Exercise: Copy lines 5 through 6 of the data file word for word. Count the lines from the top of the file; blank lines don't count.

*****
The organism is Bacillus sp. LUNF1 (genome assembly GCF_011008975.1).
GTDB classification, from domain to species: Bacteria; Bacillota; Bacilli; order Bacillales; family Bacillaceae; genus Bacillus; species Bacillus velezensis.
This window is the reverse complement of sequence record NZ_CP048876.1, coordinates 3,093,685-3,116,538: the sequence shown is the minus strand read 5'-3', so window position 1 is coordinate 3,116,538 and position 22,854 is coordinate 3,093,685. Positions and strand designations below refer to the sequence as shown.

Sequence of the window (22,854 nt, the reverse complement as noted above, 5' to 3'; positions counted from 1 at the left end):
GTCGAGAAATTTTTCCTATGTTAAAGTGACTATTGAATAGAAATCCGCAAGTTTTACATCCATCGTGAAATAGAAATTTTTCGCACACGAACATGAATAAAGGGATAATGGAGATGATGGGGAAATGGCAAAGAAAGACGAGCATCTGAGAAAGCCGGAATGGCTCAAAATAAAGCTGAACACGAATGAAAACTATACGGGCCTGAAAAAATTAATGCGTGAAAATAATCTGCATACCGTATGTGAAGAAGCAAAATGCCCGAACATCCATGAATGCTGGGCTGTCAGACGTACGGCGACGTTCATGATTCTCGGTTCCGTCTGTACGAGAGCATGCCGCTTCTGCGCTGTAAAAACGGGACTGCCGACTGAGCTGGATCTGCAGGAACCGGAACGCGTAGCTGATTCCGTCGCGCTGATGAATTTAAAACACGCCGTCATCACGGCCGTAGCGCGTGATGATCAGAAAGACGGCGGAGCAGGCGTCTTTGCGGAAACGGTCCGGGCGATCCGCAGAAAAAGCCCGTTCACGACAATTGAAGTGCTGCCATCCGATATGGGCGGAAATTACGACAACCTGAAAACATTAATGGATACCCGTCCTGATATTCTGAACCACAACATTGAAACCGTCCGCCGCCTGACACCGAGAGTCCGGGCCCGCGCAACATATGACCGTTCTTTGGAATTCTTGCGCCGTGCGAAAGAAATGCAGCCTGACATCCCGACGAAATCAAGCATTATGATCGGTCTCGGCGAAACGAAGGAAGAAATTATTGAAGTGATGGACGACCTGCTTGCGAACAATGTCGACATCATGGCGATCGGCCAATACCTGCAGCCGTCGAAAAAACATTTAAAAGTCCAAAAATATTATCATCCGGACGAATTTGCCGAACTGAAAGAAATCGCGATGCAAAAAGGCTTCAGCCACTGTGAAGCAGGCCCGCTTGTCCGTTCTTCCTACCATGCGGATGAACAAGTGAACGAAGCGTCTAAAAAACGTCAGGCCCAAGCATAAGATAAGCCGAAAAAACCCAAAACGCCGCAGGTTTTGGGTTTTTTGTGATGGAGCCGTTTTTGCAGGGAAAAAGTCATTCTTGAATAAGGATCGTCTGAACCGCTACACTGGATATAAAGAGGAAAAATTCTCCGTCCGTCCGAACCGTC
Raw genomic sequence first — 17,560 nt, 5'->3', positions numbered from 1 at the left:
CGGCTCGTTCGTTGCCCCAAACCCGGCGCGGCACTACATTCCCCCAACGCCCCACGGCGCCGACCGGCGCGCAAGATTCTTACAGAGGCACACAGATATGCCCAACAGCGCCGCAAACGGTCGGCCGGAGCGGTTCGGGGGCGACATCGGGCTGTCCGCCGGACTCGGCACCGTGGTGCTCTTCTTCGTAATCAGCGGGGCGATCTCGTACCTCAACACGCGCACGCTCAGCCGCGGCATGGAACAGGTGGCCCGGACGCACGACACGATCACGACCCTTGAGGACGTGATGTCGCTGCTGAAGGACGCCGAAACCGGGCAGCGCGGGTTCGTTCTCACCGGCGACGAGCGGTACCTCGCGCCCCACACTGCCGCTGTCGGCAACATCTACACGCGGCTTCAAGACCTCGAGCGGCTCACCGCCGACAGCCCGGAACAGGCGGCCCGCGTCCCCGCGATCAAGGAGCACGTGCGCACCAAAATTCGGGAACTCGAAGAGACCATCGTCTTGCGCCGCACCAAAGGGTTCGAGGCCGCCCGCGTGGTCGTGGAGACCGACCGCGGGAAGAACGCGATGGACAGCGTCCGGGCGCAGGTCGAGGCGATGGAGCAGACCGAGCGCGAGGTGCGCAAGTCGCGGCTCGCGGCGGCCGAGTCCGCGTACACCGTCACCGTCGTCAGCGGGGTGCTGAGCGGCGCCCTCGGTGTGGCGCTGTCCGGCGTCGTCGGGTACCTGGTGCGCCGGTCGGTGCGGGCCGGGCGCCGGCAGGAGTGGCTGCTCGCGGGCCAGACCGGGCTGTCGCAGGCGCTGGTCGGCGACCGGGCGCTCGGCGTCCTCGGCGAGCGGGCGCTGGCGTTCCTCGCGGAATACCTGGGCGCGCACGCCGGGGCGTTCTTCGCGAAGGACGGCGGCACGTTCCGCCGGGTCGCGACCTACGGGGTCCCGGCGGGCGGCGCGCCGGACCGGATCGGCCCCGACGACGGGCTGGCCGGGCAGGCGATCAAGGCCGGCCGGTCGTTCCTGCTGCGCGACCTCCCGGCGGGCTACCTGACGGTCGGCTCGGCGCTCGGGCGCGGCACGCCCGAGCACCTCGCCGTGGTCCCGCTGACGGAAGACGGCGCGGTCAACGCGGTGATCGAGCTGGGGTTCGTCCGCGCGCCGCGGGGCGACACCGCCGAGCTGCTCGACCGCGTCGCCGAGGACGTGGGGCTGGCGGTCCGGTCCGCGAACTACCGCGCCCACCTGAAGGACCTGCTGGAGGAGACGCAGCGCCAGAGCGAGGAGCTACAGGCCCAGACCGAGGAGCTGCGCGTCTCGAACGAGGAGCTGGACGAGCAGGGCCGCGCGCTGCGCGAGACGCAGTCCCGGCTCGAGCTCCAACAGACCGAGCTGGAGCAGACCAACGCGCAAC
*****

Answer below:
GTCGAGAAATTTTTCCTATGTTAAAGTGACTATTGAATAGAAATCCGCAAGTTTTACATCCATCGTGAAATAGAAATTTTTCGCACACGAACATGAATAAAGGGATAATGGAGATGATGGGGAAATGGCAAAGAAAGACGAGCATCTGAGAAAGCCGGAATGGCTCAAAATAAAGCTGAACACGAATGAAAACTATACGGGCCTGAAAAAATTAATGCGTGAAAATAATCTGCATACCGTATGTGAAGAAGCAAAATGCCCGAACATCCATGAATGCTGGGCTGTCAGACGTACGGCGACGTTCATGATTCTCGGTTCCGTCTGTACGAGAGCATGCCGCTTCTGCGCTGTAAAAACGGGACTGCCGACTGAGCTGGATCTGCAGGAACCGGAACGCGTAGCTGATTCCGTCGCGCTGATGAATTTAAAACACGCCGTCATCACGGCCGTAGCGCGTGATGATCAGAAAGACGGCGGAGCAGGCGTCTTTGCGGAAACGGTCCGGGCGATCCGCAGAAAAAGCCCGTTCACGACAATTGAAGTGCTGCCATCCGATATGGGCGGAAATTACGACAACCTGAAAACATTAATGGATACCCGTCCTGATATTCTGAACCACAACATTGAAACCGTCCGCCGCCTGACACCGAGAGTCCGGGCCCGCGCAACATATGACCGTTCTTTGGAATTCTTGCGCCGTGCGAAAGAAATGCAGCCTGACATCCCGACGAAATCAAGCATTATGATCGGTCTCGGCGAAACGAAGGAAGAAATTATTGAAGTGATGGACGACCTGCTTGCGAACAATGTCGACATCATGGCGATCGGCCAATACCTGCAGCCGTCGAAAAAACATTTAAAAGTCCAAAAATATTATCATCCGGACGAATTTGCCGAACTGAAAGAAATCGCGATGCAAAAAGGCTTCAGCCACTGTGAAGCAGGCCCGCTTGTCCGTTCTTCCTACCATGCGGATGAACAAGTGAACGAAGCGTCTAAAAAACGTCAGGCCCAAGCATAAGATAAGCCGAAAAAACCCAAAACGCCGCAGGTTTTGGGTTTTTTGTGATGGAGCCGTTTTTGCAGGGAAAAAGTCATTCTTGAATAAGGATCGTCTGAACCGCTACACTGGATATAAAGAGGAAAAATTCTCCGTCCGTCCGAACCGTC
Raw genomic sequence first — 17,560 nt, 5'->3', positions numbered from 1 at the left: